Sink the Enemy/Walk the Plank: This was their favorite by far! What I did was roll up newspaper into balls and put them in 2 laundry bins. My kids were a great help with this!! During the party, I split the kids into two teams–one next to each laundry bin. When I blew a whistle, they got to throw their “cannonballs” (or the newspaper) at the other team. When I blew it again, they stopped. Now, what you’re supposed to do is count how many cannonballs are on each side and whoever has more on their side is sunk. My boys ended up with all of them in the middle, so I just decided who was sunk. The boys on the sunk ship had to walk the plank (a sturdy board placed a couple of inches above the ground on bricks). Then the game began again! I wanted to play again so everyone had a chance to walk the plank. They loved it and we played it more times than I could count!! I was flying solo this day (my husband was working) so one of the moms stayed to help with crowd control, and she jazzed it up near the end by being a crocodile who snapped at the kids! So fun!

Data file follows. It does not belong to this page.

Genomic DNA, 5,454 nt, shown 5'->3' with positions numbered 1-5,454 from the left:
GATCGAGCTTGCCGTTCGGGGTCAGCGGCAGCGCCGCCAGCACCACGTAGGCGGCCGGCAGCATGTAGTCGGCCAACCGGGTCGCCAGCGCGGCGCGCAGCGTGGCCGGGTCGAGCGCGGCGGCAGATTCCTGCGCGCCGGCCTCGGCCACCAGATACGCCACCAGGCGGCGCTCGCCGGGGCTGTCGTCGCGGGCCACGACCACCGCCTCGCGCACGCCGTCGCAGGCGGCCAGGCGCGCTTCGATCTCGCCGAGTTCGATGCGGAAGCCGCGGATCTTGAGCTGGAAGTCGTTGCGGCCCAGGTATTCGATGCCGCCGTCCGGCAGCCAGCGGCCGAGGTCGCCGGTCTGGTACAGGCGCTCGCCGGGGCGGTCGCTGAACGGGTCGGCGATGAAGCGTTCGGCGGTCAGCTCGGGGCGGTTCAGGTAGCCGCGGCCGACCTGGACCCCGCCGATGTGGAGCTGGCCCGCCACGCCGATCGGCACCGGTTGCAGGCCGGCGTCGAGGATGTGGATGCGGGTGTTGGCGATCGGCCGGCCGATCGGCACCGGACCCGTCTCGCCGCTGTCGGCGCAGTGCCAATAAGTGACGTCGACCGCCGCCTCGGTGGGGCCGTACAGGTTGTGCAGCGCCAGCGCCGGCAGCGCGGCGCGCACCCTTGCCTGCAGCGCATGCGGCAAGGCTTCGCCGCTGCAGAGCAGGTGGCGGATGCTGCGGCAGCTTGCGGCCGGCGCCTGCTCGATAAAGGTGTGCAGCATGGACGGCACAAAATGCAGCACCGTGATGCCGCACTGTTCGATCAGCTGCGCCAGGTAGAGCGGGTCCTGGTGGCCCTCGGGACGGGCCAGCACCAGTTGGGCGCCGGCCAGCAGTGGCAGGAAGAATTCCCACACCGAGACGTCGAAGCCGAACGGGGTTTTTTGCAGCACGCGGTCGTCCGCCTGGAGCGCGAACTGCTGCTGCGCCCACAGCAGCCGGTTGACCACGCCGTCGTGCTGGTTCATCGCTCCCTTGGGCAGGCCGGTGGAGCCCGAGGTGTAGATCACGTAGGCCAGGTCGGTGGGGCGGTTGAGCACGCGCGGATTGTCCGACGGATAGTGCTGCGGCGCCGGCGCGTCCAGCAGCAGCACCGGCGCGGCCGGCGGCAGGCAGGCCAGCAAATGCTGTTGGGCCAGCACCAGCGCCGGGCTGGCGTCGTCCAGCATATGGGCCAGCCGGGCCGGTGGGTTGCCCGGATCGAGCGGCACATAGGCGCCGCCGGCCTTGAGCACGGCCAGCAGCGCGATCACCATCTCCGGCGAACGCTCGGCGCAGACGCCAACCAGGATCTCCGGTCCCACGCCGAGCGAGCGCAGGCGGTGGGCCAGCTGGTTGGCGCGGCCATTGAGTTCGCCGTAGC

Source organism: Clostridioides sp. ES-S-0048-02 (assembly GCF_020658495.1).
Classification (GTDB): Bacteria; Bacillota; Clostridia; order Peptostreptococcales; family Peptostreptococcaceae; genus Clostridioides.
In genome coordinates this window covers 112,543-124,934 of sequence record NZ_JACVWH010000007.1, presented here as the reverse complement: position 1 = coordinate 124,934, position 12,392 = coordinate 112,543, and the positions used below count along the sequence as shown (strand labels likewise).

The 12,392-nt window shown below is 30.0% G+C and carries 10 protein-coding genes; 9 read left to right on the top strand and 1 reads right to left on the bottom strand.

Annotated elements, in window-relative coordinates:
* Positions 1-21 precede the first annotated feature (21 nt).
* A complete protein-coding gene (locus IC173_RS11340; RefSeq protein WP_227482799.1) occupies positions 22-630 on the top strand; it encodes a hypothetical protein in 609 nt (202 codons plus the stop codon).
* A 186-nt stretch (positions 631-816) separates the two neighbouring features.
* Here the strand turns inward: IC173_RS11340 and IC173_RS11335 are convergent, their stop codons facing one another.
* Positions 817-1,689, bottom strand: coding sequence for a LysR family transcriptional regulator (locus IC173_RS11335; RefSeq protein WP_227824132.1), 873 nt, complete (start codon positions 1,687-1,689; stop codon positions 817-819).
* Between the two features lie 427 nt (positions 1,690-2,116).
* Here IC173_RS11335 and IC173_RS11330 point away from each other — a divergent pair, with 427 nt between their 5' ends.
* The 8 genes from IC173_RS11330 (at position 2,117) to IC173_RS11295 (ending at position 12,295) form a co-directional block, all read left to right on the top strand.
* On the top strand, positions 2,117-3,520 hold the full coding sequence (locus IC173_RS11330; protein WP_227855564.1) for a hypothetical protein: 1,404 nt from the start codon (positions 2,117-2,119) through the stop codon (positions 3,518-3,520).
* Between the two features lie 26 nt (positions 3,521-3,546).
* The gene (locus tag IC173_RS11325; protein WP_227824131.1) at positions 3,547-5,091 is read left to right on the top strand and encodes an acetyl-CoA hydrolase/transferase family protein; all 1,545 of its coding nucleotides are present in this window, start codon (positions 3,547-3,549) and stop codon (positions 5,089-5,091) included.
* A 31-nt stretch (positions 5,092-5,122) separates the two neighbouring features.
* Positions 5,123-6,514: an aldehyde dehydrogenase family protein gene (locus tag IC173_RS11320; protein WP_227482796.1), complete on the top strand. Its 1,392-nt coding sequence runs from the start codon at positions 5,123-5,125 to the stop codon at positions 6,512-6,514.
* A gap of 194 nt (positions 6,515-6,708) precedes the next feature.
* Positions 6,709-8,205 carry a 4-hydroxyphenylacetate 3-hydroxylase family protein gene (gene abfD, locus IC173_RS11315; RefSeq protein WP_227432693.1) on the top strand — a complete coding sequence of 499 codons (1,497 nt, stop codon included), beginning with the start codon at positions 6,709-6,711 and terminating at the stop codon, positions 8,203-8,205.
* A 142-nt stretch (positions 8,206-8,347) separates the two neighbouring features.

throwing cannonballs at the other team

Pin the “X” on the Treasure Map: This is simply a version of Pin the Tail on the Donkey. I drew a treasure map, they each got an X, and then tried to place it blindfolded in the right spot on the map. I drew the X on the actual map, but for older children, you could leave the X off completely and have them try to place it in the space instead.

Treasure Hunt: You can’t have a pirate party without a treasure hunt! I chose to do clues (and made them all rhyme ’cause I like that sort of thing. Ha!) that sent them from one clue to another until they finally found the treasure. I wrote them on parchment paper and burned the edges to make them look old. My local party store had some treasure boxes that I bought for each child to store their booty in. I hid a big box that we divided evenly, but it would also be fun to hide the individual small boxes for the kids. Go here for a list of things we included in our treasure box.